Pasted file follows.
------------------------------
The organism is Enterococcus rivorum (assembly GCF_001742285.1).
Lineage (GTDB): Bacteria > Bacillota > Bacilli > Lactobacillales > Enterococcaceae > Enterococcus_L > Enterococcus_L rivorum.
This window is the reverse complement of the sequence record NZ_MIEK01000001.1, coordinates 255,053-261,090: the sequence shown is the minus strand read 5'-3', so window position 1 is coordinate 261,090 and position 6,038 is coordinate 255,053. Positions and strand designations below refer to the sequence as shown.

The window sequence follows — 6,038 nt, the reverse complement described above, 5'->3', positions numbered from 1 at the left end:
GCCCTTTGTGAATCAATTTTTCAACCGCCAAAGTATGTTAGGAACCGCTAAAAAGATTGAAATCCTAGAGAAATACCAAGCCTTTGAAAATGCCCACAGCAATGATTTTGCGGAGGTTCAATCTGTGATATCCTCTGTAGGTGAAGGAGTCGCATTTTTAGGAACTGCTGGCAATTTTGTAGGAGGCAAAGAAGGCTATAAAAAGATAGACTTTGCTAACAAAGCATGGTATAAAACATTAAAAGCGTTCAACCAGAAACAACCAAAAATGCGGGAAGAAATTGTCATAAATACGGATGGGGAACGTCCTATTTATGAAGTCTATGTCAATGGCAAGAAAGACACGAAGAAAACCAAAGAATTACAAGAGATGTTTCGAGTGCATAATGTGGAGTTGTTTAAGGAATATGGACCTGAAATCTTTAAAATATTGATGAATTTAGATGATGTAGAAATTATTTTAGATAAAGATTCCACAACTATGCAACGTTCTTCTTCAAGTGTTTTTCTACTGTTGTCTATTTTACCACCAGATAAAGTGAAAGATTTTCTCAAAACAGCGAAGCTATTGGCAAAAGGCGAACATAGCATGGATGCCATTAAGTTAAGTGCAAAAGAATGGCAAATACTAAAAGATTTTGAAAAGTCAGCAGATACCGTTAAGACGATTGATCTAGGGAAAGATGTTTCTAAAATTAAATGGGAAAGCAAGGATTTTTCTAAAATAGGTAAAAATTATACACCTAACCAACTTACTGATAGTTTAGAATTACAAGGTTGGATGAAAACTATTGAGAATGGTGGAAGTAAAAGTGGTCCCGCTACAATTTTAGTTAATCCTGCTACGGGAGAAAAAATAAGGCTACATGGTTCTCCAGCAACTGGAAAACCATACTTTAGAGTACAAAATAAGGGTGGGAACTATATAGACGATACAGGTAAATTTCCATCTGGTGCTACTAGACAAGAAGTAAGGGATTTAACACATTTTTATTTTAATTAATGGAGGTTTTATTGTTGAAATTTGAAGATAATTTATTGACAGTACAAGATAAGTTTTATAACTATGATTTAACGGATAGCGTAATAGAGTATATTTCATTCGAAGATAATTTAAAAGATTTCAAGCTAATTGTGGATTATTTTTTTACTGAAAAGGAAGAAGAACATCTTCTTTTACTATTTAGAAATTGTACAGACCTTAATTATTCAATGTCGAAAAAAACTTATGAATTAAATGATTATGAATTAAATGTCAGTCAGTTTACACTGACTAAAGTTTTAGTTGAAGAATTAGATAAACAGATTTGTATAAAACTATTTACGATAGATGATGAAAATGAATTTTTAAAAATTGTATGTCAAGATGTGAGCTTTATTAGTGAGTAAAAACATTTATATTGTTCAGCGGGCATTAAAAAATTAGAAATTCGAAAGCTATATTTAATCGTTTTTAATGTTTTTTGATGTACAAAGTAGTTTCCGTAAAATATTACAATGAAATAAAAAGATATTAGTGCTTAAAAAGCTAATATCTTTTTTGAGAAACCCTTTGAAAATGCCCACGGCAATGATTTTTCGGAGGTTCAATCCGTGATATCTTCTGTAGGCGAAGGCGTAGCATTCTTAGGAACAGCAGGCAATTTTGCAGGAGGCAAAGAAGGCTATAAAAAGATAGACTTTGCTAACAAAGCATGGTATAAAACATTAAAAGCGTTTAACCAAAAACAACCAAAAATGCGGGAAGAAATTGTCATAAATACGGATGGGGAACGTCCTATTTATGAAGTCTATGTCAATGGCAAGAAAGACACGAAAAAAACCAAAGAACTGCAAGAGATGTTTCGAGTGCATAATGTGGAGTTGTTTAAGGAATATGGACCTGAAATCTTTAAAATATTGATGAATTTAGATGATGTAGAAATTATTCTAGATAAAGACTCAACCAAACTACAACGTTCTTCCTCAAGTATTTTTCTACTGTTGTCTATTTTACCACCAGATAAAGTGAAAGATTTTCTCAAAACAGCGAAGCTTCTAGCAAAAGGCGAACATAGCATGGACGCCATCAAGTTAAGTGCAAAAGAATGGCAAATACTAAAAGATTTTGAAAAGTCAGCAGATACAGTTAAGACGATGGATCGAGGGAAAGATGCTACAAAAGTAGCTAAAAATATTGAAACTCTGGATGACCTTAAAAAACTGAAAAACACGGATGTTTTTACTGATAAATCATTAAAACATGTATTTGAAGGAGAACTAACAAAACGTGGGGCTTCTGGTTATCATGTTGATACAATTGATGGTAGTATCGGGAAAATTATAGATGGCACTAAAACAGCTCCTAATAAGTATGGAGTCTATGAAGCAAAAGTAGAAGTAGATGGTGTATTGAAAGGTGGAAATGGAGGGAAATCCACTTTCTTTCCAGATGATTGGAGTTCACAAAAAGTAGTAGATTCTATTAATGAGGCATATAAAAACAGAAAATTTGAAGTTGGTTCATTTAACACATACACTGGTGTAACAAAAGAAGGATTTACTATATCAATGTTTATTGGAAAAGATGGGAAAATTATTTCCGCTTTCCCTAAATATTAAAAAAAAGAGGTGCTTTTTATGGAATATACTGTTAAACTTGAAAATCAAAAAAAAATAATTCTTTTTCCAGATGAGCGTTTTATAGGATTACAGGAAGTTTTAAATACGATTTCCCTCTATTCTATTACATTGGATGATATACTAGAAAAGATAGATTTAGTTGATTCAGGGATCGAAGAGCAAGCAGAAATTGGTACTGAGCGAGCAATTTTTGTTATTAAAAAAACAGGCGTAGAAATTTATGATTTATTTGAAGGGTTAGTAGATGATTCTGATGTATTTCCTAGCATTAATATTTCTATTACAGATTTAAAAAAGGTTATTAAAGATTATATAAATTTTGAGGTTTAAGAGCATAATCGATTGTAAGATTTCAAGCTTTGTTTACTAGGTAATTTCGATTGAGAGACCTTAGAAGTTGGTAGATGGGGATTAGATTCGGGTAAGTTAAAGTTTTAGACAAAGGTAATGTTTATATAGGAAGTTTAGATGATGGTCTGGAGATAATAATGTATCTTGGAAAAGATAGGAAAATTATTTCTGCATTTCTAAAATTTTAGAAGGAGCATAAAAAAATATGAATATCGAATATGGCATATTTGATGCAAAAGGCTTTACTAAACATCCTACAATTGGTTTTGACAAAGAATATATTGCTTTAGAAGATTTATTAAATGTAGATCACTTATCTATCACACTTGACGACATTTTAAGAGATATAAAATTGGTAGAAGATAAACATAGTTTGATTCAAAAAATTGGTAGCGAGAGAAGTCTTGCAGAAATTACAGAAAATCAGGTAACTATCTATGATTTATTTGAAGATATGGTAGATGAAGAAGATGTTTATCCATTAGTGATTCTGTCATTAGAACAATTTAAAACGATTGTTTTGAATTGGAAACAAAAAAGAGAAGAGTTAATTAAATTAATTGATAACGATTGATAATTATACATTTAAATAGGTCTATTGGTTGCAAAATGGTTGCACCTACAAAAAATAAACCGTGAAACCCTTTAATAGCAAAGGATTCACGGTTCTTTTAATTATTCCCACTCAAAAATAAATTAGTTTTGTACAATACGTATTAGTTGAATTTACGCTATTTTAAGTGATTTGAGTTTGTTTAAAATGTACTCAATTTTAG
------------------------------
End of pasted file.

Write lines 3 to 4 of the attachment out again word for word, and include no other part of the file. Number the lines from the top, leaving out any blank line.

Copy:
This window is the reverse complement of the sequence record NZ_MIEK01000001.1, coordinates 255,053-261,090: the sequence shown is the minus strand read 5'-3', so window position 1 is coordinate 261,090 and position 6,038 is coordinate 255,053. Positions and strand designations below refer to the sequence as shown.

The window sequence follows — 6,038 nt, the reverse complement described above, 5'->3', positions numbered from 1 at the left end: